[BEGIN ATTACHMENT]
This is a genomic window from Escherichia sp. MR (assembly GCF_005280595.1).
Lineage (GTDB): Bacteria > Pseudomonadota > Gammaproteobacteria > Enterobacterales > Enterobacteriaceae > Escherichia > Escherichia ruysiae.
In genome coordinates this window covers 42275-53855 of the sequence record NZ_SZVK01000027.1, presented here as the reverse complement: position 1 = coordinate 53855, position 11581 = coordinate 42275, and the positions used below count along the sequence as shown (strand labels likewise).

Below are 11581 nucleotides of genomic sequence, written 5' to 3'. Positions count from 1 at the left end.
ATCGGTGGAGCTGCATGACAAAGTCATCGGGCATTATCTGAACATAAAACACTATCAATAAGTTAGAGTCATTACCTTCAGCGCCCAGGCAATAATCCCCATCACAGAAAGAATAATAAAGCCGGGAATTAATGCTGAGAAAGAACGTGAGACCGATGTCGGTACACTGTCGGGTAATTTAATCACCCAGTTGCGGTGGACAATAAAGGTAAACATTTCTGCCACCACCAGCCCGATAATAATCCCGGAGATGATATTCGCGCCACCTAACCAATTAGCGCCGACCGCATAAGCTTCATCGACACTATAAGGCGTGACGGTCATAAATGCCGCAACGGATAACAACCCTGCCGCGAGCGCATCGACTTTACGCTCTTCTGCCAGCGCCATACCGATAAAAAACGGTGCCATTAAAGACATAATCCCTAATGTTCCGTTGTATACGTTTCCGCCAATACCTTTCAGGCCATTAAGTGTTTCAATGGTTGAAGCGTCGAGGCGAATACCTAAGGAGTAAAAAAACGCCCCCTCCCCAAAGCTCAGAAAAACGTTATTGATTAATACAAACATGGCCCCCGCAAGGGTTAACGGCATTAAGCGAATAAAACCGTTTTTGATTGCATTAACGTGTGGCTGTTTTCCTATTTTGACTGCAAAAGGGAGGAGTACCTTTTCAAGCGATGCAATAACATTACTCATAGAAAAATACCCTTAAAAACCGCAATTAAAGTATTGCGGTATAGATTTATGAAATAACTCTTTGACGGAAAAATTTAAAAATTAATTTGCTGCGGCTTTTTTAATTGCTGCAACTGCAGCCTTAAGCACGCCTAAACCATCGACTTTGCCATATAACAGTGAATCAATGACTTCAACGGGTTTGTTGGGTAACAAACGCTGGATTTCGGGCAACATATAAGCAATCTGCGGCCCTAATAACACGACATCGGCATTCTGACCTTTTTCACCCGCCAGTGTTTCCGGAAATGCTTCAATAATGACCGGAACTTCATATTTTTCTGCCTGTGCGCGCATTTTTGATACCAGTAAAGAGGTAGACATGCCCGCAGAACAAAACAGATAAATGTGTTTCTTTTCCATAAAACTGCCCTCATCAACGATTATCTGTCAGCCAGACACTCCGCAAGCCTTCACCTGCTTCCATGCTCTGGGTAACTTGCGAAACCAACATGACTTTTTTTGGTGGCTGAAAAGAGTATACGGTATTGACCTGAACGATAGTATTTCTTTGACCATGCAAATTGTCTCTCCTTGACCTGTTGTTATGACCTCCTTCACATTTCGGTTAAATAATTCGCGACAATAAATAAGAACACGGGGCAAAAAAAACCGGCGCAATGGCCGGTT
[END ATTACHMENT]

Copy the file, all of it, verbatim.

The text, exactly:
This is a genomic window from Escherichia sp. MR (assembly GCF_005280595.1).
Lineage (GTDB): Bacteria > Pseudomonadota > Gammaproteobacteria > Enterobacterales > Enterobacteriaceae > Escherichia > Escherichia ruysiae.
In genome coordinates this window covers 42275-53855 of the sequence record NZ_SZVK01000027.1, presented here as the reverse complement: position 1 = coordinate 53855, position 11581 = coordinate 42275, and the positions used below count along the sequence as shown (strand labels likewise).

Below are 11581 nucleotides of genomic sequence, written 5' to 3'. Positions count from 1 at the left end.
ATCGGTGGAGCTGCATGACAAAGTCATCGGGCATTATCTGAACATAAAACACTATCAATAAGTTAGAGTCATTACCTTCAGCGCCCAGGCAATAATCCCCATCACAGAAAGAATAATAAAGCCGGGAATTAATGCTGAGAAAGAACGTGAGACCGATGTCGGTACACTGTCGGGTAATTTAATCACCCAGTTGCGGTGGACAATAAAGGTAAACATTTCTGCCACCACCAGCCCGATAATAATCCCGGAGATGATATTCGCGCCACCTAACCAATTAGCGCCGACCGCATAAGCTTCATCGACACTATAAGGCGTGACGGTCATAAATGCCGCAACGGATAACAACCCTGCCGCGAGCGCATCGACTTTACGCTCTTCTGCCAGCGCCATACCGATAAAAAACGGTGCCATTAAAGACATAATCCCTAATGTTCCGTTGTATACGTTTCCGCCAATACCTTTCAGGCCATTAAGTGTTTCAATGGTTGAAGCGTCGAGGCGAATACCTAAGGAGTAAAAAAACGCCCCCTCCCCAAAGCTCAGAAAAACGTTATTGATTAATACAAACATGGCCCCCGCAAGGGTTAACGGCATTAAGCGAATAAAACCGTTTTTGATTGCATTAACGTGTGGCTGTTTTCCTATTTTGACTGCAAAAGGGAGGAGTACCTTTTCAAGCGATGCAATAACATTACTCATAGAAAAATACCCTTAAAAACCGCAATTAAAGTATTGCGGTATAGATTTATGAAATAACTCTTTGACGGAAAAATTTAAAAATTAATTTGCTGCGGCTTTTTTAATTGCTGCAACTGCAGCCTTAAGCACGCCTAAACCATCGACTTTGCCATATAACAGTGAATCAATGACTTCAACGGGTTTGTTGGGTAACAAACGCTGGATTTCGGGCAACATATAAGCAATCTGCGGCCCTAATAACACGACATCGGCATTCTGACCTTTTTCACCCGCCAGTGTTTCCGGAAATGCTTCAATAATGACCGGAACTTCATATTTTTCTGCCTGTGCGCGCATTTTTGATACCAGTAAAGAGGTAGACATGCCCGCAGAACAAAACAGATAAATGTGTTTCTTTTCCATAAAACTGCCCTCATCAACGATTATCTGTCAGCCAGACACTCCGCAAGCCTTCACCTGCTTCCATGCTCTGGGTAACTTGCGAAACCAACATGACTTTTTTTGGTGGCTGAAAAGAGTATACGGTATTGACCTGAACGATAGTATTTCTTTGACCATGCAAATTGTCTCTCCTTGACCTGTTGTTATGACCTCCTTCACATTTCGGTTAAATAATTCGCGACAATAAATAAGAACACGGGGCAAAAAAAACCGGCGCAATGGCCGGTT